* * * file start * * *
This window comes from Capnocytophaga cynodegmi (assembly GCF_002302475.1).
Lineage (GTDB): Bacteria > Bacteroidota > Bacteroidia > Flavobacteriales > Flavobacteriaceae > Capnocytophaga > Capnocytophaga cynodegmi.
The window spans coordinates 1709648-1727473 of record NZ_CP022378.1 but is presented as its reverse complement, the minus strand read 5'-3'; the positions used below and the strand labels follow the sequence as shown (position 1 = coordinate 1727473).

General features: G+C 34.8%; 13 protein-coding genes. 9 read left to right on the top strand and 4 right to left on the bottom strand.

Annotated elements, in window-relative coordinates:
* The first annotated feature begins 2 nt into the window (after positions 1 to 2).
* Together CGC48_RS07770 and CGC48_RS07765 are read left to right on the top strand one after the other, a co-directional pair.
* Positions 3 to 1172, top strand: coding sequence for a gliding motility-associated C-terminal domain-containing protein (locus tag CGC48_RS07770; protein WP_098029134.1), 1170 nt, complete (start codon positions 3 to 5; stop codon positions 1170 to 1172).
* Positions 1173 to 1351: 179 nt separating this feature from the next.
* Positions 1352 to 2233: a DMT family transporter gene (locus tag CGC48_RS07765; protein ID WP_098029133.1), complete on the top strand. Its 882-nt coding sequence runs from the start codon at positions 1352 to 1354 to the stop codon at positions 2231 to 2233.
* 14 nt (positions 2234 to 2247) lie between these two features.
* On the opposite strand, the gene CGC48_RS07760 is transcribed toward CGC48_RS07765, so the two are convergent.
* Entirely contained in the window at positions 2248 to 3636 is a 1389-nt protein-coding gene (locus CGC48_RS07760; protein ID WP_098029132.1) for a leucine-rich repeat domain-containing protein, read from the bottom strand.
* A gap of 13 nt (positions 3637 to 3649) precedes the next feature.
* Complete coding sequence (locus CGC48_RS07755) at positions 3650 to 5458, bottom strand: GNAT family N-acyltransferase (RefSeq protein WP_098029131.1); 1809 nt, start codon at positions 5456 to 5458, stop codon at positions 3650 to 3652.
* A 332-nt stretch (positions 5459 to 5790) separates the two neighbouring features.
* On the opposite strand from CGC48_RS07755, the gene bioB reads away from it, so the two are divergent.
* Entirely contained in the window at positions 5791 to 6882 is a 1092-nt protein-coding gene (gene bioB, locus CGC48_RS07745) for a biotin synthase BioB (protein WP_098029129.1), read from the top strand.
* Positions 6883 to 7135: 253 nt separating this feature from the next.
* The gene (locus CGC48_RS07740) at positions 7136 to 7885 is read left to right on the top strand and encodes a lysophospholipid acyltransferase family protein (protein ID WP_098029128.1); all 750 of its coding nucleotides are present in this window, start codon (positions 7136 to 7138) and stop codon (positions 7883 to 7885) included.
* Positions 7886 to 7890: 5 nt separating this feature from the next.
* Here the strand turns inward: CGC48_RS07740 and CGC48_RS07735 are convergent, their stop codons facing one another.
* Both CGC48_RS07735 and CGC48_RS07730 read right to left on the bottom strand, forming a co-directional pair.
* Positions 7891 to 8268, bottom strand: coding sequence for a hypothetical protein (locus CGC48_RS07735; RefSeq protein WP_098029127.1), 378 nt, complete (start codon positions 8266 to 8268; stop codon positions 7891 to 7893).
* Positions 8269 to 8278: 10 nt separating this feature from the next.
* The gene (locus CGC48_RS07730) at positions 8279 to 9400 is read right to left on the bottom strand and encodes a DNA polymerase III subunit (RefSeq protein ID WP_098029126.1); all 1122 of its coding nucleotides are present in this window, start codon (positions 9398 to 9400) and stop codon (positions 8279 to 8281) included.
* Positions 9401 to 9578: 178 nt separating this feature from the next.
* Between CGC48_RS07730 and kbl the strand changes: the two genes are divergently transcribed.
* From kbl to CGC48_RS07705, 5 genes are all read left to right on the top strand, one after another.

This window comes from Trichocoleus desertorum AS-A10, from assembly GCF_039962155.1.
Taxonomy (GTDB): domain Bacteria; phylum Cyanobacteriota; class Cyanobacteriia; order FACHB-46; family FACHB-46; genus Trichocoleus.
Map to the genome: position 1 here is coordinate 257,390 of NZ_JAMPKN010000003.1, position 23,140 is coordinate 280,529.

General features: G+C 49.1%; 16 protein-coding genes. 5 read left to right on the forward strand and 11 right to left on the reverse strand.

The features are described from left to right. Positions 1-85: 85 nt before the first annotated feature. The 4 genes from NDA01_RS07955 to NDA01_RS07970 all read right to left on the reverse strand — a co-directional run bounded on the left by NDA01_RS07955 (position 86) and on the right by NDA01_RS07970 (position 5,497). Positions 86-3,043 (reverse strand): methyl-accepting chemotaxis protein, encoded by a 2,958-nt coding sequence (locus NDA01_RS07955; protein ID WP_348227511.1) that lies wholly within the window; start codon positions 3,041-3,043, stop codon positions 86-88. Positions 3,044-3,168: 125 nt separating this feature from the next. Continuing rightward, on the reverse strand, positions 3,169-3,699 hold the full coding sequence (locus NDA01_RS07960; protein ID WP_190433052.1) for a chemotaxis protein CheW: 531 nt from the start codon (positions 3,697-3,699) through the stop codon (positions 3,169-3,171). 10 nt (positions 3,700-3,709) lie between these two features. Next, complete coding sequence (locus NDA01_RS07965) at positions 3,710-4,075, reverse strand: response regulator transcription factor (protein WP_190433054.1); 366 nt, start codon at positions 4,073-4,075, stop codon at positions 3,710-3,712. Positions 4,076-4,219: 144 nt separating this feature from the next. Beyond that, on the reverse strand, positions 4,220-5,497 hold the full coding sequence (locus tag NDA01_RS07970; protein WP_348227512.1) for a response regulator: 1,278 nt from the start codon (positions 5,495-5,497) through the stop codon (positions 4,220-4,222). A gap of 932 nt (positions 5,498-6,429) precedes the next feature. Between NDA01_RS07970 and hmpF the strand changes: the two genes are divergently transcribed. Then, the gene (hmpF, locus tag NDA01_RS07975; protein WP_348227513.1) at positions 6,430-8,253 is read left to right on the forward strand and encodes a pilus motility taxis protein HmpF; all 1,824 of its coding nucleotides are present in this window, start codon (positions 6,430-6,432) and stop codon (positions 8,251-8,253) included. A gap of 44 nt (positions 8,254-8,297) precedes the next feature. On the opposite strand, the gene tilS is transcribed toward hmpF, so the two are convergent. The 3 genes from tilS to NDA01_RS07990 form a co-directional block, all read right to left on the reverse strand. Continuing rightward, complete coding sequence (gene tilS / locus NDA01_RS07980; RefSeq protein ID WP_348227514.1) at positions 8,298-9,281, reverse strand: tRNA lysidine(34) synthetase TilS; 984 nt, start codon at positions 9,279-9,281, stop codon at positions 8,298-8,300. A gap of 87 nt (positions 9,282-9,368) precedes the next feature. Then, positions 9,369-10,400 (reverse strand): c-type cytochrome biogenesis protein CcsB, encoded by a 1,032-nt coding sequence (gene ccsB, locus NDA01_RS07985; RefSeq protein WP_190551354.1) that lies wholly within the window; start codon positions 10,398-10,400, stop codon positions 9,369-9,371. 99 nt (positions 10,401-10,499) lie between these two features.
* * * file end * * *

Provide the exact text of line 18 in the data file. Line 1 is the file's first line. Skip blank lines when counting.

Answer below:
* Entirely contained in the window at positions 5791 to 6882 is a 1092-nt protein-coding gene (gene bioB, locus CGC48_RS07745) for a biotin synthase BioB (protein WP_098029129.1), read from the top strand.